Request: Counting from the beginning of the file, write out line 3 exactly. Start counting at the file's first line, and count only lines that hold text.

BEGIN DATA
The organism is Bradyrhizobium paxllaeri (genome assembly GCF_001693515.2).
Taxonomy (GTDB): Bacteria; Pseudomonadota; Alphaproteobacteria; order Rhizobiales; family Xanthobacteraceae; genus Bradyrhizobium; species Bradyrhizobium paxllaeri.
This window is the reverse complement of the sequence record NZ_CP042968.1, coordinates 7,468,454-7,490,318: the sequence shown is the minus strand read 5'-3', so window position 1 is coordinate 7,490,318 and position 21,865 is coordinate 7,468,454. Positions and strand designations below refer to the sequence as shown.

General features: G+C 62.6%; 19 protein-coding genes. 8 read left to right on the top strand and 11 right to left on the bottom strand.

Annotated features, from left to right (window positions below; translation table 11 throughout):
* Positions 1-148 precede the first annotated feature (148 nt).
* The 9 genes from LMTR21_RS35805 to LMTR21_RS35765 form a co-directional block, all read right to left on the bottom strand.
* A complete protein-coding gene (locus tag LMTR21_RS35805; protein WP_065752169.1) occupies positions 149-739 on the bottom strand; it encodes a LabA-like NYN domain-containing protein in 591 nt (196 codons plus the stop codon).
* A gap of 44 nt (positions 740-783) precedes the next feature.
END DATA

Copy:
This window is the reverse complement of the sequence record NZ_CP042968.1, coordinates 7,468,454-7,490,318: the sequence shown is the minus strand read 5'-3', so window position 1 is coordinate 7,490,318 and position 21,865 is coordinate 7,468,454. Positions and strand designations below refer to the sequence as shown.